The Department of Defense and the Air Transport Association (ATA) today signed a memorandum of understanding that commits U. S. carriers represented by the ATA to assess the safety of all existing and proposed foreign code-share carriers within one year against a standard developed by DoD and the air carrier industry.
Code-sharing is a business arrangement between U. S. and foreign air carriers to optimize capacity utilization. Under code-sharing, although a potential passenger purchases a plane ticket on a U. S. airliner, that passenger's flight may be completed by a foreign air carrier partner.
The agreement states that after the initial safety assessment, foreign code-share carriers will be reviewed every two years, unless operational concerns dictate more frequent reviews. DoD will review the results of each assessment after the U. S. carrier evaluates a code-share partner, and also evaluate each U. S. carrier's assessment process during periodic inspections of the U. S. carrier. When the assessment results indicate substantive problems, the U. S. carrier is expected to work with the foreign carrier to resolve the problems. If problems are not resolved, DoD will consider nonuse of the code-share carrier for official DoD travel.
Assistant Deputy Under Secretary of Defense for Transportation Policy Mary Lou McHugh signed the memorandum of understanding for DoD. President and Chief Executive Officer of the ATA Carol Hallett signed on behalf of her organization. The genesis for the agreement stems from DoD's concern with the safety level of code-share arrangements. Addressing this concern, McHugh and seven major U. S. carriers--American, Continental, Delta, Northwest, TWA, United, and US Airways--formed a partnership in January 1999 to develop the safety review process. Throughout the joint effort, the ATA participated as the carriers' representative. The ATA was founded in 1936, and today is the airline industry's principal trade organization.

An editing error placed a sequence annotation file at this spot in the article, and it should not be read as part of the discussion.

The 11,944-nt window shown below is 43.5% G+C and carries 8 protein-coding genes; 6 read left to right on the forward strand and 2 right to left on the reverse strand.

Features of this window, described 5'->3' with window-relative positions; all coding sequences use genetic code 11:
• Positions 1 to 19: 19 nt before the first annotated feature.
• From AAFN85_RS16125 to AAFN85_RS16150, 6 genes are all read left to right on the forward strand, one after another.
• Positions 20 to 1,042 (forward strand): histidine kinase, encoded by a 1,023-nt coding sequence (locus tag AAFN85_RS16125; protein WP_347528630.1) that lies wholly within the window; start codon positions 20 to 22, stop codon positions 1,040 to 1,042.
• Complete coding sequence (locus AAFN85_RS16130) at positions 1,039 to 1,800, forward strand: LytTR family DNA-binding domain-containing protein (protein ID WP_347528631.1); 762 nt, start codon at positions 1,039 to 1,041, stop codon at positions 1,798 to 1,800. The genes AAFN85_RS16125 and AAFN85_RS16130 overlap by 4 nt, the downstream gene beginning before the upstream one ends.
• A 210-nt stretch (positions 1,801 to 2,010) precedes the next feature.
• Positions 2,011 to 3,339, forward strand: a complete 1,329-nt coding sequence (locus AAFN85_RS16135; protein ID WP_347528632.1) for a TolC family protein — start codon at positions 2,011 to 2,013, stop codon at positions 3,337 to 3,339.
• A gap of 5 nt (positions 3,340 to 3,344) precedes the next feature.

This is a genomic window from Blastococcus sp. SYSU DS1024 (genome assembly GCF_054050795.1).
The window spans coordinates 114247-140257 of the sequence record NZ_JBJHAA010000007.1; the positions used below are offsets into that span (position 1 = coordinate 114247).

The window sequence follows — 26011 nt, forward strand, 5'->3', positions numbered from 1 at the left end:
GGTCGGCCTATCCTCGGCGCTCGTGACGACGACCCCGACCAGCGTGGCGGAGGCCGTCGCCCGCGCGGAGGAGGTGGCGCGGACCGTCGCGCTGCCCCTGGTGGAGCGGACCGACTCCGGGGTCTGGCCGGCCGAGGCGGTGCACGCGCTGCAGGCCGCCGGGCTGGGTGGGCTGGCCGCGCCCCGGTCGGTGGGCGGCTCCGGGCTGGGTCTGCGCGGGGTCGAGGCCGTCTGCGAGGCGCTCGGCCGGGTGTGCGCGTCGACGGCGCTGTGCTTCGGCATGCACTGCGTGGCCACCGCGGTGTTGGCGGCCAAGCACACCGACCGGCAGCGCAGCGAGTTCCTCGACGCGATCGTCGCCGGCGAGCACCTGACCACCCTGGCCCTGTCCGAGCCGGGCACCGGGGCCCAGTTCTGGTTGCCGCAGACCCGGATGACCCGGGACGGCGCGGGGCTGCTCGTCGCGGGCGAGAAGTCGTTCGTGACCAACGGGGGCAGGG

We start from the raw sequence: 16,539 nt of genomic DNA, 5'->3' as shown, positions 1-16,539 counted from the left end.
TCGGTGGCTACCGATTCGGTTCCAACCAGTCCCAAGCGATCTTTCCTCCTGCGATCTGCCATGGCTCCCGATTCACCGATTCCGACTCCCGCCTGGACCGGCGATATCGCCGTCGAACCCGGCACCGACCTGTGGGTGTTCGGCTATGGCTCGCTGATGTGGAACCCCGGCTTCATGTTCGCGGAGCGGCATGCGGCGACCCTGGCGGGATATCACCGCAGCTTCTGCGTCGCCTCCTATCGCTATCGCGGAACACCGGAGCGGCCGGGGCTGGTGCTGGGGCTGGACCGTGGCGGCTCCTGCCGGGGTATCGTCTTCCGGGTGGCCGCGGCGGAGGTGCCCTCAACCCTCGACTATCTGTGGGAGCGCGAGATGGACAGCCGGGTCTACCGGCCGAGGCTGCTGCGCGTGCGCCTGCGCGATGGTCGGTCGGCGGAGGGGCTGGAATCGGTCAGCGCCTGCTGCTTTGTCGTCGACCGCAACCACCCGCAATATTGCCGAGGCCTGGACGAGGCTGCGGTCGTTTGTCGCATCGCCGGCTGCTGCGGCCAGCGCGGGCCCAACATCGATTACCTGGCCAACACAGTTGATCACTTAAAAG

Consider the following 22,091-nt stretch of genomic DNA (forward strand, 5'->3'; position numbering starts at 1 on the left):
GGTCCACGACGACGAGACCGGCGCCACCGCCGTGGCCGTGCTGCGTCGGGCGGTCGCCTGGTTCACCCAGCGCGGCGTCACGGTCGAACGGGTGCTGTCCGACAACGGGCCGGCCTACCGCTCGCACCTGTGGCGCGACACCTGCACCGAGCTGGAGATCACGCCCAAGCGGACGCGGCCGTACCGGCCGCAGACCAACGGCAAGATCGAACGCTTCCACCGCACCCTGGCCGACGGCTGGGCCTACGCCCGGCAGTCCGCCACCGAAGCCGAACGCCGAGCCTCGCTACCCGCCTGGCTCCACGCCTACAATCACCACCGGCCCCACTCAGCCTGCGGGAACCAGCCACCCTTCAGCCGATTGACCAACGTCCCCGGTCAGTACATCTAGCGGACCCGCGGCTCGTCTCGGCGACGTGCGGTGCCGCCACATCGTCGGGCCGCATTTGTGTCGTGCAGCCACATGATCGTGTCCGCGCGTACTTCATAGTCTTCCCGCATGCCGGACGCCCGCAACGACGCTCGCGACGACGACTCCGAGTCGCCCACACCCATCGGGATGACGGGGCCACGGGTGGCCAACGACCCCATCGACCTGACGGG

In addition to DoD and the ATA, senior officials from the Department of Transportation, including the Federal Aviation Administration, participated in executive reviews of the safety program during its development. Secretary of Transportation Rodney Slater formed a senior-level DoT team to review code-share safety issues and provide recommendations. The DoT team is evaluating the DoD-air carrier industry program as a foundation for its program.
Domestic air carriers continue to build global networks through the establishment of alliances and code-sharing agreements with air carriers outside the United States. Code-sharing agreements between U. S. and foreign carriers have grown from 61 in 1994 to 163 in 1999. Nearly 200,000 DoD passengers travel on foreign air carriers each year.